We drive past shanty buildings before making a hard turn into a magnificent 5 star hotel – The Taj Deccan, Hyderabad. Before the players can check into their rooms, I insist on a recovery and mobilisation stretch. I herd them into the gym and they diligently go through the session. It has been about 9 hours since we left Chandigargh and they are keen to settle into their rooms. Not only that, but we have an early start the next day for a key cricket session.
Later that evening I eat and chat with the physio and the masseus regarding all that is going on and what we are doing, how we can do it better, what is right, what is wrong, what they need and so on.
Thursday sees an 8.30am bus trip of about 90 minutes for training. It is a drive of contrasts and some of the bumpiest roads on earth. I sat at the back of the bus to talk to a few players and couldn’t help but think VibroGym would never sell one unit in India. You just need to drive down this road and the bouncing and vibration would do the lot for you!
The training centre is actually a resort. A beautiful cricket ground is centrepiece. But the swimming pool(s) and accommodation and restaurants etc could have been at any classy resort in the world. Think Phuket, Bali, Fiji. I smiled as I thought about the people back home feeling sorry for me in India!
Training today started with the warm up and some agility drills. The batsmen in particular will need to do some agility before they take the pitch and this was a good opportunity to liven up the whole side physically as well as show them some pre comp preparation work. The players really enjoyed this and despite the hot temperatures, got right into this training. Then Balu took them for cricket practice which consisted of nets, bowling, batting and fielding work. The session went for about 80 minutes after the warm up.
I had my first taste of the dangers of the game today. When the players were out training, I decided to update the files I have been keeping on the players loads. So I fired up the computer and sat in the stands typing away. The players were probably about 90 meters away, with the bowlers firing the balls down the pitch and the batters smacking them, mostly, into the surrounding nets.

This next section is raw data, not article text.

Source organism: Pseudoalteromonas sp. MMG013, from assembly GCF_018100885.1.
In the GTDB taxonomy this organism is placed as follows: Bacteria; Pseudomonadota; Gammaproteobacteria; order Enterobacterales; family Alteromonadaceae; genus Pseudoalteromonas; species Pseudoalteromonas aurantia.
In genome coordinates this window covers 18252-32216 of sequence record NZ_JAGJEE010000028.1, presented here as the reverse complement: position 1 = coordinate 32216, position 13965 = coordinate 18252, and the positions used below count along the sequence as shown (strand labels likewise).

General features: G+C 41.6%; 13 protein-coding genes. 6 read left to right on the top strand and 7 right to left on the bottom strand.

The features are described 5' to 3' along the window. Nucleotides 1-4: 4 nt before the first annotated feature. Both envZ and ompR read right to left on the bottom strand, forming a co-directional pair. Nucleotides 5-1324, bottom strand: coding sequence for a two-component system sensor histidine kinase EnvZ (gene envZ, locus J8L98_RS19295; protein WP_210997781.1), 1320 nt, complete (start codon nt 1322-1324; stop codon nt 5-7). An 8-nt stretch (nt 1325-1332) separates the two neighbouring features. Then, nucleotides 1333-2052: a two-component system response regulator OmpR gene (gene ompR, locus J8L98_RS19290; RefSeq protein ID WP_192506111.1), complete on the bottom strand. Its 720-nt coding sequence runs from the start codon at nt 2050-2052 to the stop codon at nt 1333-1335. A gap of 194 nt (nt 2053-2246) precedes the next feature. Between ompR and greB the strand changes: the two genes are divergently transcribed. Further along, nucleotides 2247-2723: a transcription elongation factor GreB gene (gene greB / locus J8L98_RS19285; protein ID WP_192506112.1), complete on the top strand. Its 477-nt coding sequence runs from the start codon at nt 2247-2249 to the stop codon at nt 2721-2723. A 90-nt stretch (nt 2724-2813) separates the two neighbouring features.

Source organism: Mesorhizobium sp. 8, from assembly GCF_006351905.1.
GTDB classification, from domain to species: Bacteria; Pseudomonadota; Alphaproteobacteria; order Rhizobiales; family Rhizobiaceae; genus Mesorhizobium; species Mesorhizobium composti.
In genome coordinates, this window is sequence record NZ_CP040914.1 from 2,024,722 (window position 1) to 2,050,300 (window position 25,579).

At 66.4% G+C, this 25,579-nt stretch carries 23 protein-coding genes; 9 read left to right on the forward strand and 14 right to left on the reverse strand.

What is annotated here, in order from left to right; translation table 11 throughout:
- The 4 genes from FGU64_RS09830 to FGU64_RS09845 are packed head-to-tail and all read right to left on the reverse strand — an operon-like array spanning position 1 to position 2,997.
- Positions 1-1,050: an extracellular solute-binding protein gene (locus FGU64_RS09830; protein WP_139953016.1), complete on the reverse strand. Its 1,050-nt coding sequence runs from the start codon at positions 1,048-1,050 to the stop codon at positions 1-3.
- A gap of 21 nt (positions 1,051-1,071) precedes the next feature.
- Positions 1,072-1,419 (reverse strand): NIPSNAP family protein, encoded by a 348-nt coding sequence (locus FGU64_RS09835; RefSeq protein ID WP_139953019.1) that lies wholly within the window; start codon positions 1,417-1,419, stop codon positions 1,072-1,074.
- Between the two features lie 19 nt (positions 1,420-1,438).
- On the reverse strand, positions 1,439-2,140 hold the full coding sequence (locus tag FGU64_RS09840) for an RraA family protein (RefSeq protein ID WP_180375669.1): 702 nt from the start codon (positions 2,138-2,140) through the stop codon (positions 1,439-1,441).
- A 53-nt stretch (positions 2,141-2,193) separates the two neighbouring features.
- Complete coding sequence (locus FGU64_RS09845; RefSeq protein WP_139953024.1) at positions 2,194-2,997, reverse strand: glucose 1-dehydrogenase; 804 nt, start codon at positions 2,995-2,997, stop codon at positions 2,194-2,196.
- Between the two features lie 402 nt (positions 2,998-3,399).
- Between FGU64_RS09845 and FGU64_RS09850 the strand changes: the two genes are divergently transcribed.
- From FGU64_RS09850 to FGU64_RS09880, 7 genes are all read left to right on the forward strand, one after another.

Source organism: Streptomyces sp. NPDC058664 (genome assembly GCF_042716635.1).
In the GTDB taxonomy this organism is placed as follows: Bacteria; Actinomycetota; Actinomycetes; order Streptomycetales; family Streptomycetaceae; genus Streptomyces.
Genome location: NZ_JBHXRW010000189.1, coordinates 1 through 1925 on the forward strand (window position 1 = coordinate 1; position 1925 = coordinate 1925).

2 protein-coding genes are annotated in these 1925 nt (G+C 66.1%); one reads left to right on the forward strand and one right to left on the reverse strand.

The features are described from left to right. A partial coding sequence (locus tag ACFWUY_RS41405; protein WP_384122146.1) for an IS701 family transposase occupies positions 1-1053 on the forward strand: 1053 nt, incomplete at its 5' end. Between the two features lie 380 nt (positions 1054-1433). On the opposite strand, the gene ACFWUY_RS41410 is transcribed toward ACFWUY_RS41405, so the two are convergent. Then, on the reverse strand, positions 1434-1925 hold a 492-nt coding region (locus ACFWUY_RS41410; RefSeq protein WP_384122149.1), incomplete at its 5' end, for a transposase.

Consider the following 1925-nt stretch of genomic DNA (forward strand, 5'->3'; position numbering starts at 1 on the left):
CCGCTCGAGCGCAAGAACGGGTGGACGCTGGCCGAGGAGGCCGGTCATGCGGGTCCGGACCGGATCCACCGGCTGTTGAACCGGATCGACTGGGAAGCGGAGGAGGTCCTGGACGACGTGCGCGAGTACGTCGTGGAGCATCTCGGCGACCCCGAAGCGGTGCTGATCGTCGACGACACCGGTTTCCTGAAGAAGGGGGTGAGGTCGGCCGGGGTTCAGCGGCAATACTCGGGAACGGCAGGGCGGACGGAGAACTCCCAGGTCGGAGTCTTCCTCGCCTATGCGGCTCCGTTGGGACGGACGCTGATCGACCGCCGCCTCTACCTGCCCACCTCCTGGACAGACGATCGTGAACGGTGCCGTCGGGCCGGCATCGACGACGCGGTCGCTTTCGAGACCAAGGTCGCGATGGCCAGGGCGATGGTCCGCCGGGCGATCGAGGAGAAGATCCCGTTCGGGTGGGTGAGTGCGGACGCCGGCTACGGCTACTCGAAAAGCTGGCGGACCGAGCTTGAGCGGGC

For some reason, I looked around and saw a table about 4 rows back and spied a power cable underneath it. At first I thought I was comfortable where I was. But the urge to move was very strong. Up I got and plugged my computer in. I had just settled into the seat when I heard the cry from the field “Watch out!!”. I looked up to see what they were talking about only to find a cricket ball, hurtling in like a scud missile and place a direct hit on the very place I had been sitting not 1 minute before! That would have made the trip memorable! So the morale of the story for me is: When at the cricket, always seek the higher ground.
When the session was over I took the players over to the pool and we went through a 20 minute recovery session. It had been so hot, the coach, physio and masseuse did the session with the players. At the end I had a 15 minute swim too. The setting was fantastic. Lunch followed and before long, we were back in the bus, on the bumpiest road imaginable and heading back to the contradiction that is, our hotel.
Tonight we have the Season Launch of the ICL competition. It is sure to be a good night. I will let you know in the next few days I guess. I am still thankful that I can actually go tonight. So far I have avoided all the trials and tribulations that have come my way. Tomorrow will be a case of “what’s next?” At least I have a part of the answer. The question has been asked of me for a while now – even before I came to India. The answer is complicated, but it includes – look up, move up and don’t give up.